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Monday, 23 November 2015

The Shamans of the world tell us: "We are not alone"

To disregard the problems facing the Earth and to proceed with business as usual in education would be a betrayal of trust. Our students want to know how to make a difference. They need hope. And it won't come if all we can offer is another scientific theory or technological fix. We must expand our vision to seek non-scientific alternatives. To make a difference, we must search for different understandings. Let us look to the wisdom of our ancestors. They believed that intelligence is not restricted to humans but is possessed by all creatures - plants as well as animals — and by the Earth itself.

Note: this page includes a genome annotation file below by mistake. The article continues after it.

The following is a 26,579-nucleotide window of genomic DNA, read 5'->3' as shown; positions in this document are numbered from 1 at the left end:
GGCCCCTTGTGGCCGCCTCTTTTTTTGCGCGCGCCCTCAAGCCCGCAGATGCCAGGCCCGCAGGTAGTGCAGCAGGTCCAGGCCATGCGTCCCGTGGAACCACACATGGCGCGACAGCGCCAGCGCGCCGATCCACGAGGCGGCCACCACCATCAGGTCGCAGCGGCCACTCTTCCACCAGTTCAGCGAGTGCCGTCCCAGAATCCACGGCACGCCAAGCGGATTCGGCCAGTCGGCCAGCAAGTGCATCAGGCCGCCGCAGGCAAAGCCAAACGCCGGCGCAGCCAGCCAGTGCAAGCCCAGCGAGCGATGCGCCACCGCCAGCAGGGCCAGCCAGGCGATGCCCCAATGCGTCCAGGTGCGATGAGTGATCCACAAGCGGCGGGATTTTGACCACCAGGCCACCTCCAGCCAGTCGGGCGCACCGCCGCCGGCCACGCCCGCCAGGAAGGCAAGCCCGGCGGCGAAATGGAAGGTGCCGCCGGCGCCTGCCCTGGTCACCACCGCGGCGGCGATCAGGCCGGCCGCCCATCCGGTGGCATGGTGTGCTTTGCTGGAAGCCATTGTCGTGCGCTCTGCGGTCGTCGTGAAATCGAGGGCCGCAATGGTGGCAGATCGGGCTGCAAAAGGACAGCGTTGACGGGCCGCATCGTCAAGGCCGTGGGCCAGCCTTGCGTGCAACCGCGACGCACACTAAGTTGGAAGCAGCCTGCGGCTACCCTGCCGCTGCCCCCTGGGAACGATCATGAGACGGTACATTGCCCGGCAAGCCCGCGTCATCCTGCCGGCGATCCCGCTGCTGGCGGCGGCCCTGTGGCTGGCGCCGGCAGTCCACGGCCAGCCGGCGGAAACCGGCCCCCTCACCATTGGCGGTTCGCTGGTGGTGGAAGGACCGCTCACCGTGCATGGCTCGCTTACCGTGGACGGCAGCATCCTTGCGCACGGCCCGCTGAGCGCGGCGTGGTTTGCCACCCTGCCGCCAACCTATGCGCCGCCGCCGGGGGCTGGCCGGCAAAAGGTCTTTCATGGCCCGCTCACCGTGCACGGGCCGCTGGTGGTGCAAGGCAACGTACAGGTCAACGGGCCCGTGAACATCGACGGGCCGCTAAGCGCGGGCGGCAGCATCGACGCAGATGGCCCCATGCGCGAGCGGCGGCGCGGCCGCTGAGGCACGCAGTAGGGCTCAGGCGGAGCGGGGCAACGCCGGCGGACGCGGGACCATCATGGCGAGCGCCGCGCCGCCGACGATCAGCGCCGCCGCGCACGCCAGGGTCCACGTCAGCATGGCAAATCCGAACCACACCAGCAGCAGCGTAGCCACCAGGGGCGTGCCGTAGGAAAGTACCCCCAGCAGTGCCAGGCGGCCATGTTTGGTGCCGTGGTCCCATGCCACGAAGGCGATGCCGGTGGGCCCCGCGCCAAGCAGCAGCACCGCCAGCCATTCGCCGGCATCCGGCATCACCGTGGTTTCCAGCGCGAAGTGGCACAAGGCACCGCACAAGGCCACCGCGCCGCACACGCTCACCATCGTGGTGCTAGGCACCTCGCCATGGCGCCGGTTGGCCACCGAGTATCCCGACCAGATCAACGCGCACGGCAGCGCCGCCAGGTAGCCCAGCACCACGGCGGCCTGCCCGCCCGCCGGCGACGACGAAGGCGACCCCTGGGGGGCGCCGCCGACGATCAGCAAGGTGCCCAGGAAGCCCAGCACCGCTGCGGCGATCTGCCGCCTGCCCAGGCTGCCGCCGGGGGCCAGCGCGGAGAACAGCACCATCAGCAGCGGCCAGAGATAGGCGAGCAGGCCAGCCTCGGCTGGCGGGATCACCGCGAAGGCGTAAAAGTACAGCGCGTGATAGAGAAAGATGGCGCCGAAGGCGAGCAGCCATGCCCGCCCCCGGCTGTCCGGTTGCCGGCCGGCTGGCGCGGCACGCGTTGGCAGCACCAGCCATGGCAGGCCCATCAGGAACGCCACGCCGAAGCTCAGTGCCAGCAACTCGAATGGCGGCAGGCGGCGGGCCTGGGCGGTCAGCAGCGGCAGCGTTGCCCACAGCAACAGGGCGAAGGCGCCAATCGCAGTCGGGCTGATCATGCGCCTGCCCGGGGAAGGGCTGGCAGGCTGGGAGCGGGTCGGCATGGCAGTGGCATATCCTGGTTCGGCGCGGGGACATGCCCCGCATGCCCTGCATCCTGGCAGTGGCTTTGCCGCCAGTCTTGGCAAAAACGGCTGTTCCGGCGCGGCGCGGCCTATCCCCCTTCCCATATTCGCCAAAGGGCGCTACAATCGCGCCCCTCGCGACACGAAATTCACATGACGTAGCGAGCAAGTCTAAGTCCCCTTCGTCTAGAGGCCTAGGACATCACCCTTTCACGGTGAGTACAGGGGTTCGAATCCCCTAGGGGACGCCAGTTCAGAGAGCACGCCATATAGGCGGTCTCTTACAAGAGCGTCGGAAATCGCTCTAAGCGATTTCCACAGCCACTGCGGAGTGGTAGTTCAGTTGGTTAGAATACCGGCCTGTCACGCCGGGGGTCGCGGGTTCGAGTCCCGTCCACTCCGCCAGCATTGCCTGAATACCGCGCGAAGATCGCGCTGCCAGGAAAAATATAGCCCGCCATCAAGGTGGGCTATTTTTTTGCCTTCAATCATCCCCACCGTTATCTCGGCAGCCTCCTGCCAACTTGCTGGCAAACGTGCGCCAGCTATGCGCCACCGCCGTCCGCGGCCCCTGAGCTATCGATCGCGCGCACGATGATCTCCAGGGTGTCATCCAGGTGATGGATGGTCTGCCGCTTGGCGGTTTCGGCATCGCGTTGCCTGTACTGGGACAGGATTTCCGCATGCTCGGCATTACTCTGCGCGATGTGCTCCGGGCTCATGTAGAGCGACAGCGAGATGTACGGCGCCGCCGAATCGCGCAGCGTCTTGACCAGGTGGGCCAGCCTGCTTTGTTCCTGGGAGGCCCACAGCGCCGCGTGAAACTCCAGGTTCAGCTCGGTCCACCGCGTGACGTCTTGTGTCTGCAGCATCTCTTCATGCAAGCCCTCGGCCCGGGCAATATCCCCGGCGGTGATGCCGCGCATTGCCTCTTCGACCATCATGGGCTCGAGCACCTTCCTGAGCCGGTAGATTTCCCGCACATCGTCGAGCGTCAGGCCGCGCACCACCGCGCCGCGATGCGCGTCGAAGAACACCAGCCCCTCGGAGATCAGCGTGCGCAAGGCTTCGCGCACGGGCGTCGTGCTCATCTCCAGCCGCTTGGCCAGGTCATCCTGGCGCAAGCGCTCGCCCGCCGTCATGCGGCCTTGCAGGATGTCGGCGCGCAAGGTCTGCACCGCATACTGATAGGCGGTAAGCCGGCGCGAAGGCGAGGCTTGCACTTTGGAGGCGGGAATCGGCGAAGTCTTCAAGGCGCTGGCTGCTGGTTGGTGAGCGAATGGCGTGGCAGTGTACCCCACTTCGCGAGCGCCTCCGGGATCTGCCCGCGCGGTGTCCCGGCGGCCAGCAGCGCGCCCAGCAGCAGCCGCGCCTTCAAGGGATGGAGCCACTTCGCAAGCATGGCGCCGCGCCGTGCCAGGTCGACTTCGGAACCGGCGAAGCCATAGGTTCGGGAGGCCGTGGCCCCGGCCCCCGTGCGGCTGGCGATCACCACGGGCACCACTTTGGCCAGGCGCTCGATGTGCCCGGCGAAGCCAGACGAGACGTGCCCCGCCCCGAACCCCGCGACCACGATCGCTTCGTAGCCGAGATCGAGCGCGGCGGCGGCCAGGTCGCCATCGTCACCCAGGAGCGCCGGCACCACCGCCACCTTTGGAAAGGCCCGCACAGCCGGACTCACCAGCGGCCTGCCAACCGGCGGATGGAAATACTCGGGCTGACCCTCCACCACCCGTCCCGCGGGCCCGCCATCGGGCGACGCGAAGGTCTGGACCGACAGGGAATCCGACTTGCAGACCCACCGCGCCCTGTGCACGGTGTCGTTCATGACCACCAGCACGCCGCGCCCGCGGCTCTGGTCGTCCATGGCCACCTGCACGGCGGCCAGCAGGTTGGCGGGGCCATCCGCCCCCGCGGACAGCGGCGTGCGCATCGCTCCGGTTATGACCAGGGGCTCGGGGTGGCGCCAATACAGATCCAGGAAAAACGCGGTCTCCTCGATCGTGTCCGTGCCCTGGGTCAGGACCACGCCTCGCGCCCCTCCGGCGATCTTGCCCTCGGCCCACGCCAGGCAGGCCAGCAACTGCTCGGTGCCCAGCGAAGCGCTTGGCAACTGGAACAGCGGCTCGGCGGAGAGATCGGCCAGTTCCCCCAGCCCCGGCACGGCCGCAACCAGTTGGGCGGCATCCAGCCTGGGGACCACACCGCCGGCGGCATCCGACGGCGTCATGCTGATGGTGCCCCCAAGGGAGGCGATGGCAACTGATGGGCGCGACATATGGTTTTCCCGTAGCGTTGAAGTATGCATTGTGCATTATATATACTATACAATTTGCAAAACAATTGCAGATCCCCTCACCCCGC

They also believed in spirits. Human welfare was understood to depend on tapping into these wellsprings of wisdom, and all ancient societies (just like indigenous peoples today) had specialists skilled in communication with the natural world and with spirits. These people we now call shamans, and this article argues for the inclusion of shamanic practice in the educational curriculum. Shamanism gives working access to an alternative technique of acquiring knowledge. Although a pragmatic, time-tested system, it makes no claim to be science. Its strengths and limitations are different from those of the sciences and thus complement them. Being affective and subjective, shamanism offers another way of knowing...read more>>>...